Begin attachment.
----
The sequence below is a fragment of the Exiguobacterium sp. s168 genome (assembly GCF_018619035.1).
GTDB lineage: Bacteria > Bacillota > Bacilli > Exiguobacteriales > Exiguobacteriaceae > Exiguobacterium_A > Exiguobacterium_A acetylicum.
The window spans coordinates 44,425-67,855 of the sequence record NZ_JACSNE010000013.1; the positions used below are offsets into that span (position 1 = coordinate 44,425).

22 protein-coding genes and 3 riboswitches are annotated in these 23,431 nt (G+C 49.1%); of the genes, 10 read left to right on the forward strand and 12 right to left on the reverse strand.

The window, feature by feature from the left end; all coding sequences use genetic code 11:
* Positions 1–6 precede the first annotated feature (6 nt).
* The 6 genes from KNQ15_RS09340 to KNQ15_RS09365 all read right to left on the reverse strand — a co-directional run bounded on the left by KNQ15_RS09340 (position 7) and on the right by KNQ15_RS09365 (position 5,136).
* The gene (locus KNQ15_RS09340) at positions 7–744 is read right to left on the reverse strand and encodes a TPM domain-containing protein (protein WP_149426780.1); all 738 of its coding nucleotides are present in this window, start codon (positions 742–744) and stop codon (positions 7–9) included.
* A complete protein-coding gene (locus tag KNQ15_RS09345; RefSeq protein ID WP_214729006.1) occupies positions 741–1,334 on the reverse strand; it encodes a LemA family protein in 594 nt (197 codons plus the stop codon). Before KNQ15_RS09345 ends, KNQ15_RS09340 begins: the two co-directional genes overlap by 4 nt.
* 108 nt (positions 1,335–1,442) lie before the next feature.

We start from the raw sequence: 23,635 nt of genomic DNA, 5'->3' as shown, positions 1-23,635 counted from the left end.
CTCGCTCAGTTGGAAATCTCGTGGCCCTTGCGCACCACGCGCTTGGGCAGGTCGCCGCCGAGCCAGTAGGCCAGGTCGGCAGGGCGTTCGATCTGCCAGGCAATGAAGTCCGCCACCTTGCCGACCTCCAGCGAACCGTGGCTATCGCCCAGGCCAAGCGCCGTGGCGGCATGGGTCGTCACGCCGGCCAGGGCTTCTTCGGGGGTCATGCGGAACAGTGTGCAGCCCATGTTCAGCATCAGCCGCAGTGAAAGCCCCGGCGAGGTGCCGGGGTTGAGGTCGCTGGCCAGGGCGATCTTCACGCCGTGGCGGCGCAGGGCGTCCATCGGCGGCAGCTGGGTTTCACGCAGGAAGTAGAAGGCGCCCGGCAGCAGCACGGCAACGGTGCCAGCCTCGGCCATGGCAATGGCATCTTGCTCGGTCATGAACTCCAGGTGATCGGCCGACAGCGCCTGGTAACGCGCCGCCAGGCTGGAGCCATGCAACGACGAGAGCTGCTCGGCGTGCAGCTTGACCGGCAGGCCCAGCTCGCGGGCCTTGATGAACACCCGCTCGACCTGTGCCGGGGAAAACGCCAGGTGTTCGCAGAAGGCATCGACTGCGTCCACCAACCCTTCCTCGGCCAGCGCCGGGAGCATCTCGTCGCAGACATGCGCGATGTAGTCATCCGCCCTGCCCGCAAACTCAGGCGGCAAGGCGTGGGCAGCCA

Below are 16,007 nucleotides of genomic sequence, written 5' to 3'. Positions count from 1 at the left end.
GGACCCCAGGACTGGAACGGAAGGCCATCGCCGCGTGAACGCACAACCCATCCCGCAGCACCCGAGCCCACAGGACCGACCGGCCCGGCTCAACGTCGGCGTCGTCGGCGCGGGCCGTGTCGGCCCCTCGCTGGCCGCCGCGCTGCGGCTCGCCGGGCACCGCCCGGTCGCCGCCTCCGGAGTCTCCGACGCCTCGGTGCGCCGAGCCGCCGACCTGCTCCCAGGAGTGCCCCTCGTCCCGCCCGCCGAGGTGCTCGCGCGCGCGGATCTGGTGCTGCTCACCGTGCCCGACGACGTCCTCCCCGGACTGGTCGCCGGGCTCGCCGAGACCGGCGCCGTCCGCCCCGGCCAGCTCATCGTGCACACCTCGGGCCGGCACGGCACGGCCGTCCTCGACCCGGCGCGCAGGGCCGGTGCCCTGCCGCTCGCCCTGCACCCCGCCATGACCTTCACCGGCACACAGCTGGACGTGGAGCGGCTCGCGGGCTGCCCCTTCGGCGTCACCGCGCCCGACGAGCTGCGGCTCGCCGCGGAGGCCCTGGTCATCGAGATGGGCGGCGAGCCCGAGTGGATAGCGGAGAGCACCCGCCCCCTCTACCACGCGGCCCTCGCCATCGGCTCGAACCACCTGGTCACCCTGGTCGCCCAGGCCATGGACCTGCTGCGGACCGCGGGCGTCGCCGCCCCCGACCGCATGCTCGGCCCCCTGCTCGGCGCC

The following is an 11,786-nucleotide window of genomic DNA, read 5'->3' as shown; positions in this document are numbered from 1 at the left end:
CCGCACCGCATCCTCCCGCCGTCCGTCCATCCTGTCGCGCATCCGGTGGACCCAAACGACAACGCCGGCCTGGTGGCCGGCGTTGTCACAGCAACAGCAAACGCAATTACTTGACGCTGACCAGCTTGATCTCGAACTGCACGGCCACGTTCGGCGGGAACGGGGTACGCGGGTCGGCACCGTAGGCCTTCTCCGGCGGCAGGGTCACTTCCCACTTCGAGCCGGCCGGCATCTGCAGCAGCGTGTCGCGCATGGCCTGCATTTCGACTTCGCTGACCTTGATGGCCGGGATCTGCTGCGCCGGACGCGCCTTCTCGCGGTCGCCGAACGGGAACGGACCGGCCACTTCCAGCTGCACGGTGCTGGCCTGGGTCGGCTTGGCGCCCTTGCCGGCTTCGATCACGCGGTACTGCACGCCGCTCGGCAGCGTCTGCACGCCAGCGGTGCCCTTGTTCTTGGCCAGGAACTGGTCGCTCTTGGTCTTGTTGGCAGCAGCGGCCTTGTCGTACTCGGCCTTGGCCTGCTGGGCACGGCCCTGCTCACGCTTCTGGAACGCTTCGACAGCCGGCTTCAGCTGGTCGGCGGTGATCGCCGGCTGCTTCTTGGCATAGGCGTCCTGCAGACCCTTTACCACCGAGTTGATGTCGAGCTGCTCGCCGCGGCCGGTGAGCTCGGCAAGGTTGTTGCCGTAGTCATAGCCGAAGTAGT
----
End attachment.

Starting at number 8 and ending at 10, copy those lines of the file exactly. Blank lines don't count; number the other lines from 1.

* The gene (locus KNQ15_RS09340) at positions 7–744 is read right to left on the reverse strand and encodes a TPM domain-containing protein (protein WP_149426780.1); all 738 of its coding nucleotides are present in this window, start codon (positions 742–744) and stop codon (positions 7–9) included.
* A complete protein-coding gene (locus tag KNQ15_RS09345; RefSeq protein ID WP_214729006.1) occupies positions 741–1,334 on the reverse strand; it encodes a LemA family protein in 594 nt (197 codons plus the stop codon). Before KNQ15_RS09345 ends, KNQ15_RS09340 begins: the two co-directional genes overlap by 4 nt.
* 108 nt (positions 1,335–1,442) lie before the next feature.